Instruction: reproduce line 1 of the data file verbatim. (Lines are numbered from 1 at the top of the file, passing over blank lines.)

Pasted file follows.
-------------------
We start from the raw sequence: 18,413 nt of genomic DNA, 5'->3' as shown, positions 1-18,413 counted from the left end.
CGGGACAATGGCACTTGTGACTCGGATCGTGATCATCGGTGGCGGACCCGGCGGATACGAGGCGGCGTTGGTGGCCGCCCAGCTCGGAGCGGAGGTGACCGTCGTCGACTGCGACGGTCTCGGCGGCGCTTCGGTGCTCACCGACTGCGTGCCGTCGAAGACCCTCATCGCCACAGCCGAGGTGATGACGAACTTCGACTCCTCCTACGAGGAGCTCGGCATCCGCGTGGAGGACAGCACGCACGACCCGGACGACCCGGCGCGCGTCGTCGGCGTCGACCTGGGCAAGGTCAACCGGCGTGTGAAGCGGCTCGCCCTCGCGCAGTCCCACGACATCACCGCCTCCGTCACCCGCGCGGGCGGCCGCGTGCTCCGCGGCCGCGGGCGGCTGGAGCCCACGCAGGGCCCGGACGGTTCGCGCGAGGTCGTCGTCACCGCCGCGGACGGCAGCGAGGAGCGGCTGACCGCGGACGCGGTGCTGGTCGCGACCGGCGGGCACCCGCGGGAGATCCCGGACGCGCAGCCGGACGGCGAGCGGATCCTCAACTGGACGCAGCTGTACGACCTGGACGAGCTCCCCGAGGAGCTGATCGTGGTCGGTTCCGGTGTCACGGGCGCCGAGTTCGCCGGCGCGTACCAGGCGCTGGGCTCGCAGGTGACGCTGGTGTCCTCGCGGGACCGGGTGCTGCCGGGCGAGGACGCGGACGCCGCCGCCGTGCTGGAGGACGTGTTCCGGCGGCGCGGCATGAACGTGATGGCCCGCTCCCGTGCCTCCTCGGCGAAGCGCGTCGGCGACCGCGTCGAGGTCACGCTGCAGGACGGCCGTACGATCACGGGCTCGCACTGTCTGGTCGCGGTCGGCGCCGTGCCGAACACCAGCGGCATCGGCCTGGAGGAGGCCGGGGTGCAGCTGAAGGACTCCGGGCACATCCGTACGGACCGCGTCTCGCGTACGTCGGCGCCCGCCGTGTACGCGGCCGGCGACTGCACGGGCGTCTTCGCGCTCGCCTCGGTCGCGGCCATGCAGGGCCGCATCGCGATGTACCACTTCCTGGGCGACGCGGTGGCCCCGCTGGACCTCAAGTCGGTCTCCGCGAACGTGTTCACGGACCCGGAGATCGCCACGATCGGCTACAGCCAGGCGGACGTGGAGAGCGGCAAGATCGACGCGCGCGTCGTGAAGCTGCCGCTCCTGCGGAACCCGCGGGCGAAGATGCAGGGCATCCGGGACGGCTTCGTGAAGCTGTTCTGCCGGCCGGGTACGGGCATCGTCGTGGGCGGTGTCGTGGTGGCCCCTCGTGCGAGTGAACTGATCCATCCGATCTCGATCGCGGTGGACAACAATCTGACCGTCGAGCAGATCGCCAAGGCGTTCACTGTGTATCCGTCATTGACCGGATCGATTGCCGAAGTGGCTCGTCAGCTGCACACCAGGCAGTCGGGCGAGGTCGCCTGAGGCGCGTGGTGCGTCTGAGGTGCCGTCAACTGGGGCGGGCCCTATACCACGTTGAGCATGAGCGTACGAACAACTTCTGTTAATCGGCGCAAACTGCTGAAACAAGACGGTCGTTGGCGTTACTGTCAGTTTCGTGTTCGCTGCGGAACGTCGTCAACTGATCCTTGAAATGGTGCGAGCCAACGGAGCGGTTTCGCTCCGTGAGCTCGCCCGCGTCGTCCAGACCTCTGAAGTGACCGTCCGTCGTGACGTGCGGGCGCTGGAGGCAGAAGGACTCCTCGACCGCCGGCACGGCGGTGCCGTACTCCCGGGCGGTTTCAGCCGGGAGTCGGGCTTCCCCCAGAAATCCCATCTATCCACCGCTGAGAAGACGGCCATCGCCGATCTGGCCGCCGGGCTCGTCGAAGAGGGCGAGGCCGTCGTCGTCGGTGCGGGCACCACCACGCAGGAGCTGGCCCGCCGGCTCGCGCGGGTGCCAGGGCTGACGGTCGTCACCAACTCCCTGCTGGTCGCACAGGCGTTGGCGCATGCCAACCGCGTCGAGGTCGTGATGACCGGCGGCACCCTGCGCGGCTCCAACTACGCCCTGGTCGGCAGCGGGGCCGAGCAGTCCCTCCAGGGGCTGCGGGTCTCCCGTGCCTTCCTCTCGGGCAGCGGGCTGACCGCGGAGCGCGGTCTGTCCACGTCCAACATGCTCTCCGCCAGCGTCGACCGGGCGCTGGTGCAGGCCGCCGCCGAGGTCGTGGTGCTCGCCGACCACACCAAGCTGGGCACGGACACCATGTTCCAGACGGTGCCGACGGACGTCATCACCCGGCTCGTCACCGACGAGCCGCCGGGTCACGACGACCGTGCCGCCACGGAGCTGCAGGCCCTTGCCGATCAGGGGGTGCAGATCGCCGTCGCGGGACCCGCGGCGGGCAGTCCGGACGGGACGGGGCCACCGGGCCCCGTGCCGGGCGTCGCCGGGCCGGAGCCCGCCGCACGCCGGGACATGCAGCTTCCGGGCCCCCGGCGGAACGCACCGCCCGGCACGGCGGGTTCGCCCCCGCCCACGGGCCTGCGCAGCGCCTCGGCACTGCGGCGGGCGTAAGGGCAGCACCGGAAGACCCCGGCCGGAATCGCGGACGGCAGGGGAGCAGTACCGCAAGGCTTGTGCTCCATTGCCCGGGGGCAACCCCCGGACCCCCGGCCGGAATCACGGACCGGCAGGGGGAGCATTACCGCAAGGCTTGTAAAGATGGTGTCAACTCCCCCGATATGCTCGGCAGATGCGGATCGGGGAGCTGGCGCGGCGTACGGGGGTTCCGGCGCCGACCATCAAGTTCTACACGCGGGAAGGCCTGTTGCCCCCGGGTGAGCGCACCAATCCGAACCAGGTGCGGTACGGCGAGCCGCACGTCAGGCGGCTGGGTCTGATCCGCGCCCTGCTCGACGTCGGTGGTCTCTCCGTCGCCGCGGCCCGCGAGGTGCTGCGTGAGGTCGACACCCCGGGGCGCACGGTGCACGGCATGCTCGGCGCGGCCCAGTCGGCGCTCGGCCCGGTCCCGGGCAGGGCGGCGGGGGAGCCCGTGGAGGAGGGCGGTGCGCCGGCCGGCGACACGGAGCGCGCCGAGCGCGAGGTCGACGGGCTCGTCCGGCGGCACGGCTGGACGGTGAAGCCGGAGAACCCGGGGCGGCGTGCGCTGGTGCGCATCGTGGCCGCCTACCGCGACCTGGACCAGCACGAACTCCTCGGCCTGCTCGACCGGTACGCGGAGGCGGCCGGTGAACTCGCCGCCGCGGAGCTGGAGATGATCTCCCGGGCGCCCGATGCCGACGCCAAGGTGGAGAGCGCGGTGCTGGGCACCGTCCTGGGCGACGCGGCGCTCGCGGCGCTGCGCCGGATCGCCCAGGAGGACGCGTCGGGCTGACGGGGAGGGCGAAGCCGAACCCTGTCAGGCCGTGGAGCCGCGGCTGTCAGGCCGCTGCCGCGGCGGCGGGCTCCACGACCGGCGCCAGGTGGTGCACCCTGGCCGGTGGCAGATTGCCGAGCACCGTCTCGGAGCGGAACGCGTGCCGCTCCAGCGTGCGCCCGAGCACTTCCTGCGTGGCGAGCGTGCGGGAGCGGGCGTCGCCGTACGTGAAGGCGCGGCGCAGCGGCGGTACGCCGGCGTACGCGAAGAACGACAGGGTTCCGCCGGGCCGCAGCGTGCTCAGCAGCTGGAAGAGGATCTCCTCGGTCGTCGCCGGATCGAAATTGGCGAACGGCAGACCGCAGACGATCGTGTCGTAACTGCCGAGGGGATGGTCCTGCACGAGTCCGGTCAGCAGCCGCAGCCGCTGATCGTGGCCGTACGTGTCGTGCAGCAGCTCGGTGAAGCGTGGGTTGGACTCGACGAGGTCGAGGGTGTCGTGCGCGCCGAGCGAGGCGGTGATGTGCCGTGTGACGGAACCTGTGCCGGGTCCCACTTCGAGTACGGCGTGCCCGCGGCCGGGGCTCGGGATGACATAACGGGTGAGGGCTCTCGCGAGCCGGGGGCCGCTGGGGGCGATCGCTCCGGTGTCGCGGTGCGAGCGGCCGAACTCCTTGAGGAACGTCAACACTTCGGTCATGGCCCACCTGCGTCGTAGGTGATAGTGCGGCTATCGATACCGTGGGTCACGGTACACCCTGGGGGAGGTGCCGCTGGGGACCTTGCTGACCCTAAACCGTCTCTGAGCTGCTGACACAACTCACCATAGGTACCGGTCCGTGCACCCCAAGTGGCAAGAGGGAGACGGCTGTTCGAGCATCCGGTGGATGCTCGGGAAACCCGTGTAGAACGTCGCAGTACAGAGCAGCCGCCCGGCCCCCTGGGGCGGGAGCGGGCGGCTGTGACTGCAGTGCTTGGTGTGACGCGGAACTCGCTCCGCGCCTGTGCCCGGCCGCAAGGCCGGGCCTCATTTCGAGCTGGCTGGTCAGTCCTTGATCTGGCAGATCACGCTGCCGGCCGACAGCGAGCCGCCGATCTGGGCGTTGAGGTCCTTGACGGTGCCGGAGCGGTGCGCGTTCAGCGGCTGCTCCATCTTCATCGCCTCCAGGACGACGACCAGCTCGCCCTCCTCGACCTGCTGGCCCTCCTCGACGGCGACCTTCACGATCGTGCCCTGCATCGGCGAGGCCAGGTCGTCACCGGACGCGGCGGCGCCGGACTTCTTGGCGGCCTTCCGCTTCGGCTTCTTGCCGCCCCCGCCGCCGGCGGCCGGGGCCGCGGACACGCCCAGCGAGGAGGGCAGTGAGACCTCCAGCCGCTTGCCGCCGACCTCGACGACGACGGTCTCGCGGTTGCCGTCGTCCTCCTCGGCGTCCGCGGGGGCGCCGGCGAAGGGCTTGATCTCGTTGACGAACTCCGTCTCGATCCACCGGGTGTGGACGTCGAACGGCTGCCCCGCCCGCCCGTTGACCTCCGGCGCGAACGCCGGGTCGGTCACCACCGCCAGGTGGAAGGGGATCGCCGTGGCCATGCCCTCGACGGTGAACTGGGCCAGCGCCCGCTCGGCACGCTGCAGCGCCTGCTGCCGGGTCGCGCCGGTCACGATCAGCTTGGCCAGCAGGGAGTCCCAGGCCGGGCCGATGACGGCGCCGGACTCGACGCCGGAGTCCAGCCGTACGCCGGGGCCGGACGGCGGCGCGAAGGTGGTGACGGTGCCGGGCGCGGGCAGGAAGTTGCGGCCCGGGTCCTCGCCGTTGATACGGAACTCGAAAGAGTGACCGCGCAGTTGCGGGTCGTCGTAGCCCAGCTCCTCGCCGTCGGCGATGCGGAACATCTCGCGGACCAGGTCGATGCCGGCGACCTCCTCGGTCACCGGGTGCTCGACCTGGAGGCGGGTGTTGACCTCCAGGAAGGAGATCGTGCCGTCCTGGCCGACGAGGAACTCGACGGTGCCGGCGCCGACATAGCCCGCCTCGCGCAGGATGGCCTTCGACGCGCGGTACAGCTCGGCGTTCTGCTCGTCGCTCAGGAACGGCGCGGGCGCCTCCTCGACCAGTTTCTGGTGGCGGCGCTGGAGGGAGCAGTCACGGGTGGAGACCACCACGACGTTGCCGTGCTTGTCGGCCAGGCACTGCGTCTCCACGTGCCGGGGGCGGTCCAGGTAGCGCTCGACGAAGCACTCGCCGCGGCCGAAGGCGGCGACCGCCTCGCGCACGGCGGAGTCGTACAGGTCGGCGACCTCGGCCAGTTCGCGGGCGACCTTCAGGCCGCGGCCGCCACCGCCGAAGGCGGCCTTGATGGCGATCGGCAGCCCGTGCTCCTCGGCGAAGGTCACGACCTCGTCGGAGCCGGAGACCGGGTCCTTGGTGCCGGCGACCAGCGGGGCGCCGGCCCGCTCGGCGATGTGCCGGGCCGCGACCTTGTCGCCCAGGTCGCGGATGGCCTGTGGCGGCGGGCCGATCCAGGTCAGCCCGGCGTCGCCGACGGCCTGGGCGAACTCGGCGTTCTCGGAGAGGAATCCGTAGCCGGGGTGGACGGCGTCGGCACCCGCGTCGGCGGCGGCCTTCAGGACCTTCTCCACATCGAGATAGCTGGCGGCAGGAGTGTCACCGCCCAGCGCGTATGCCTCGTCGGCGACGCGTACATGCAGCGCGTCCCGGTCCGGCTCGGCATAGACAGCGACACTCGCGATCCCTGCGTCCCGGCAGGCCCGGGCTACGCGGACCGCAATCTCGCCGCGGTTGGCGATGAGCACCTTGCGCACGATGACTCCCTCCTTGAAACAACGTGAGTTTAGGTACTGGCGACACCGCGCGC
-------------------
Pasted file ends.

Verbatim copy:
We start from the raw sequence: 18,413 nt of genomic DNA, 5'->3' as shown, positions 1-18,413 counted from the left end.